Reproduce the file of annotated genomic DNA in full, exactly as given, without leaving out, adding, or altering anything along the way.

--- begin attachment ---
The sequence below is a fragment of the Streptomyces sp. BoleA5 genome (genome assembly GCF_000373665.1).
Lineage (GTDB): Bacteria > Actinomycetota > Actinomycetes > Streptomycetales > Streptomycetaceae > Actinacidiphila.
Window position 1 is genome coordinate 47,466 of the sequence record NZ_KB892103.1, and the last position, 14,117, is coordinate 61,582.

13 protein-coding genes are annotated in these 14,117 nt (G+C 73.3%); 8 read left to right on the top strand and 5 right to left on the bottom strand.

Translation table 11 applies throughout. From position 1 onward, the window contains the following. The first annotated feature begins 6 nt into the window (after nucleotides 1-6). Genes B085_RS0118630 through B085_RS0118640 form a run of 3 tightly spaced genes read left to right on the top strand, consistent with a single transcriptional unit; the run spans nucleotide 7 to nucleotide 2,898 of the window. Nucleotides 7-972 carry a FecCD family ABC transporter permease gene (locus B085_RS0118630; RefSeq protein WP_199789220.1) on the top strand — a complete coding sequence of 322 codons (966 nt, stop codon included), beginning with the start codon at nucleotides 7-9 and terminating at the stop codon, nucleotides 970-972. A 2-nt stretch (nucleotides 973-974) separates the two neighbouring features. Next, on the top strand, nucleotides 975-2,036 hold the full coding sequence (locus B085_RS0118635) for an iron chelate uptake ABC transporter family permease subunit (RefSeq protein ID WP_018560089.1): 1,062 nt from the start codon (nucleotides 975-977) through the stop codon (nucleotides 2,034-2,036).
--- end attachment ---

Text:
The sequence below is a fragment of the Streptomyces sp. BoleA5 genome (genome assembly GCF_000373665.1).
Lineage (GTDB): Bacteria > Actinomycetota > Actinomycetes > Streptomycetales > Streptomycetaceae > Actinacidiphila.
Window position 1 is genome coordinate 47,466 of the sequence record NZ_KB892103.1, and the last position, 14,117, is coordinate 61,582.

13 protein-coding genes are annotated in these 14,117 nt (G+C 73.3%); 8 read left to right on the top strand and 5 right to left on the bottom strand.

Translation table 11 applies throughout. From position 1 onward, the window contains the following. The first annotated feature begins 6 nt into the window (after nucleotides 1-6). Genes B085_RS0118630 through B085_RS0118640 form a run of 3 tightly spaced genes read left to right on the top strand, consistent with a single transcriptional unit; the run spans nucleotide 7 to nucleotide 2,898 of the window. Nucleotides 7-972 carry a FecCD family ABC transporter permease gene (locus B085_RS0118630; RefSeq protein WP_199789220.1) on the top strand — a complete coding sequence of 322 codons (966 nt, stop codon included), beginning with the start codon at nucleotides 7-9 and terminating at the stop codon, nucleotides 970-972. A 2-nt stretch (nucleotides 973-974) separates the two neighbouring features. Next, on the top strand, nucleotides 975-2,036 hold the full coding sequence (locus B085_RS0118635) for an iron chelate uptake ABC transporter family permease subunit (RefSeq protein ID WP_018560089.1): 1,062 nt from the start codon (nucleotides 975-977) through the stop codon (nucleotides 2,034-2,036).